How State Medicaid Programs are Managing Prescription Drug Costs: Results from a State Medicaid Pharmacy Survey for State Fiscal Years 2019 and 2020

Cost Containment and Utilization Control Strategies

How are states managing use and costs in their programs?

Managing the Medicaid prescription drug benefit and pharmacy expenditures remains a policy priority for state Medicaid programs, and state policymakers remain concerned about Medicaid prescription drug spending growth. Because state Medicaid programs are required to cover all drugs from manufacturers that have entered into a federal rebate agreement (in both managed care and FFS settings), states cannot limit the scope of covered drugs to control drug costs. Instead, states use an array of payment strategies and utilization controls, discussed below, to manage pharmacy expenditures.

Preferred Drug Lists (PDLs)

Most state Medicaid programs maintain a preferred drug list (PDL), a list of outpatient prescription drugs the state encourages providers to prescribe over others. A state may require prior authorization for a drug not on a preferred drug list or attach a higher copayment, creating incentives for a provider to prescribe a drug on the PDL when possible. In this way, a PDL allows a state to drive utilization to lower-cost drugs, including drugs for which the state has negotiated a supplemental rebate with the manufacturer. With the exception of four states (Hawaii, New Jersey, New Mexico, and South Dakota), all other responding states (46 of 50 states) reported having a PDL in place for FFS prescriptions as of July 1, 2019, and also negotiating supplemental rebates for preferred agents.

Most state P&T committees are responsible for determining PDL placement for new drugs (29 states). A small number of states reported that either the Medicaid agency (7 states) or the DUR board (6 states) is responsible for the review of new drugs for inclusion on the PDL.

Most state DUR Boards and/or P&T Committees review PDLs at least annually. For PDL reviews, 20 of 50 responding states reported annual reviews, and 10 of the 17 states that reported other review periods review their PDLs quarterly, with an additional three states reviewing bi-annually (Appendix Table 5).

In recent years, a growing number of MCO states have adopted uniform PDLs requiring all MCOs to cover the same drugs as the state. In a previous survey of state Medicaid programs, just nine states reported having a uniform PDL across FFS and managed care in FY 2015.1 In this survey, 16 MCO states reported having a uniform PDL for some or all classes as of July 2019, 18 states reported no uniform PDL requirement (Figure 4). Eight states, however, reported plans to establish (Illinois, Ohio, New Hampshire, and Pennsylvania) or expand (Arizona, Massachusetts, Nebraska, and Washington) a uniform PDL in FY 2020. Several states noted that possible future changes were under consideration. Notably, Washington is considering including the physician-administered drugs on the PDL.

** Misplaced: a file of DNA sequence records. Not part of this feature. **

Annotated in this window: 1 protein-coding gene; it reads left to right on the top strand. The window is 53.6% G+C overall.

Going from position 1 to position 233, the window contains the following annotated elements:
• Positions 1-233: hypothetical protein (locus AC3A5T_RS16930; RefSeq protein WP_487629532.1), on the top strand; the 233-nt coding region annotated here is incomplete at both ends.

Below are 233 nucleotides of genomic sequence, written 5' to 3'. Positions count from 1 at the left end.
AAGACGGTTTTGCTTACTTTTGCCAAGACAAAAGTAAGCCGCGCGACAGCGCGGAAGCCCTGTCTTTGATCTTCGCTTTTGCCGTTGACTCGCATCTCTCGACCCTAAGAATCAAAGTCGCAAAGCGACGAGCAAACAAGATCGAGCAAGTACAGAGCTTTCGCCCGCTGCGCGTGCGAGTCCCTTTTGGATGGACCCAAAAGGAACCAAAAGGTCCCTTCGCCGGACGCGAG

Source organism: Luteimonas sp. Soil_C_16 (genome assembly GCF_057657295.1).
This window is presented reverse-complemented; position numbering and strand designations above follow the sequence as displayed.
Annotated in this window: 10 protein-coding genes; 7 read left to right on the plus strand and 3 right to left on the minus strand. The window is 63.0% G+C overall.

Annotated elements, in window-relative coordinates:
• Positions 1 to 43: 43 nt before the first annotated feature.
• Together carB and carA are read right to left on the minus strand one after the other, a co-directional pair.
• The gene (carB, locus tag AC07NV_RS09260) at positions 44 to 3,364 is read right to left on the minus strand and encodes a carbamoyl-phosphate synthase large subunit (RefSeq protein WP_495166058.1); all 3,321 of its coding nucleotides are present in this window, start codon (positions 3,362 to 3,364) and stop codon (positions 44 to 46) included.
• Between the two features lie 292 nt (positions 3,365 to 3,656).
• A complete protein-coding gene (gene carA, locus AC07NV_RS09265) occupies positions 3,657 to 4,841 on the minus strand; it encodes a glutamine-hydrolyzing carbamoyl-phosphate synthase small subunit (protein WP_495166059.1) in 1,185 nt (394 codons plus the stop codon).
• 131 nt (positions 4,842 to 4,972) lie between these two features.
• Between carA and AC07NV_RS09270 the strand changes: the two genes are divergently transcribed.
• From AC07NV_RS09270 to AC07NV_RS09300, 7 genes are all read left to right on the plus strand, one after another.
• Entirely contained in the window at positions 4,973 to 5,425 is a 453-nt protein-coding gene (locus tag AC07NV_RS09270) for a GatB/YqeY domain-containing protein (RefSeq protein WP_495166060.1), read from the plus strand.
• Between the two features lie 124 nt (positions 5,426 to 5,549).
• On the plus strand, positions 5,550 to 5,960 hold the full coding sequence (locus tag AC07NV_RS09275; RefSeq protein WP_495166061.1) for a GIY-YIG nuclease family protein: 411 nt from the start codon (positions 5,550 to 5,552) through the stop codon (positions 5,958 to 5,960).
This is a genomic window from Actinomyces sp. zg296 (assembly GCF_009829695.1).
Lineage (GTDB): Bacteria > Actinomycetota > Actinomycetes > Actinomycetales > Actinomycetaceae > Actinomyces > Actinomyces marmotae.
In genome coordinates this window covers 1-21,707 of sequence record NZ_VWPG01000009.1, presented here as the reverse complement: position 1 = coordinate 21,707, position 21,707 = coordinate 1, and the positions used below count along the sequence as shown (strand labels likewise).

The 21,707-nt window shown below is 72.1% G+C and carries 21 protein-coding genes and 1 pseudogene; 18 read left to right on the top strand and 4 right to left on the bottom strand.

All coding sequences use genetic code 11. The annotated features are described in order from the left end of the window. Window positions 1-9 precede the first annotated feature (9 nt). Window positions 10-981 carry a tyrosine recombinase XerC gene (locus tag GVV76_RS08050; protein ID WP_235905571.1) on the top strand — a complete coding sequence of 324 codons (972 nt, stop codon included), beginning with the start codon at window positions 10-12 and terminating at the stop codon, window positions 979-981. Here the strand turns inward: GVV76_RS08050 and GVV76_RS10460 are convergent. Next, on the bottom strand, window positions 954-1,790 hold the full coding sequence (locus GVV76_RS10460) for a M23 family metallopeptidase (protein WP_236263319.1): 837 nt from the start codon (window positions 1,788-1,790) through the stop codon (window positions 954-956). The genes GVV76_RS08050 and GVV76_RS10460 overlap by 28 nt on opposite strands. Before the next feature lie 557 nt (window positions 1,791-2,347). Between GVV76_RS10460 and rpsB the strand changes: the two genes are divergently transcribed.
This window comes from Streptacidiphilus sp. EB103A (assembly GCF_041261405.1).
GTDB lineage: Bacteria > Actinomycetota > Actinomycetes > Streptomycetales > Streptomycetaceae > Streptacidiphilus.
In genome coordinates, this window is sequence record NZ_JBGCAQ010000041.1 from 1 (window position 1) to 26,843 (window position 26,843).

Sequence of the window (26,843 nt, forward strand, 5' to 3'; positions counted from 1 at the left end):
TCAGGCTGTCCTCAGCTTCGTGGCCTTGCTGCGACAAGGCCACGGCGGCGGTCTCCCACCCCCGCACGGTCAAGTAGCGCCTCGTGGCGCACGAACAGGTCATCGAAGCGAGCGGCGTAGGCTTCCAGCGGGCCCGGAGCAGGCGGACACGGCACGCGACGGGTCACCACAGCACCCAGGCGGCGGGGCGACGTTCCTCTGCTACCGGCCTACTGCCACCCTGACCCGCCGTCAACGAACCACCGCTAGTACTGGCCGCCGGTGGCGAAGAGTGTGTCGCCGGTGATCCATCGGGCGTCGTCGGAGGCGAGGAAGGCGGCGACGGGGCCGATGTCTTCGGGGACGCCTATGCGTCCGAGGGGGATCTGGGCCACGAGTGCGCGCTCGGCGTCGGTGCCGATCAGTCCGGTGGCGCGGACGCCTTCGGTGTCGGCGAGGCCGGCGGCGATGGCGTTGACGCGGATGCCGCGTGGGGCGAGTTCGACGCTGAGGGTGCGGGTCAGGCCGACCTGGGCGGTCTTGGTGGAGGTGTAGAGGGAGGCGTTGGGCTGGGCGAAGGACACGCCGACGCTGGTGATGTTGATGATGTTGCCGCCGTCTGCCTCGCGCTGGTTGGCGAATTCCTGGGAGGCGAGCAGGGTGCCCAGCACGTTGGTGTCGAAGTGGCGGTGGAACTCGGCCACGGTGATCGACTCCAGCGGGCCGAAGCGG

Figure 4: State uniform preferred drug list (PDL) requirements, 2019

Though not all states utilize a uniform PDL, many states do review and approve MCOs’ PDL changes. More than half of the MCO states reported that the DUR Board, P&T Committee, or other state entity reviews and/or approves MCO PDL changes.

Prior Authorization and Step Therapy

States varied in what entity is responsible for developing prior authorization (PA) or step therapy criteria. One of the primary tools that almost all states have long used to manage drug utilization is prior authorization (PA), which requires prescribers to obtain approval from the state Medicaid agency (or its contractor) before a particular drug can be dispensed. States may also use step therapy, a type of PA for drugs that requires beneficiaries to begin treatment for a medical condition with a specific drug therapy, usually a lower-cost drug or generic, and progress to other therapies only if medically necessary. Sixteen states reported that the Medicaid agency is the entity responsible for setting PA criteria while 15 states reported that the DUR board sets PA criteria and the remaining states reported that the P&T committee (9 states) or other entities (9 states) fill this role (Table 3). Fourteen states reported the Medicaid agency develops step therapy criteria and 14 states reported that the DUR Board fills this role. The remainder of states reported utilizing either the P&T committee (12 states) or other entities (5 states).

Most states review PA and step therapy criteria on a less frequent basis than PDLs. The majority of states reported that both step therapy (24 states) and PA criteria (32 states) are reviewed “as needed” (Figure 5 and Appendix Table 5). The most common response for other review frequencies for both step therapy and PA criteria was quarterly.

Figure 5: State review frequency of PDLs, step therapy, and PA criteria as of July 1, 2019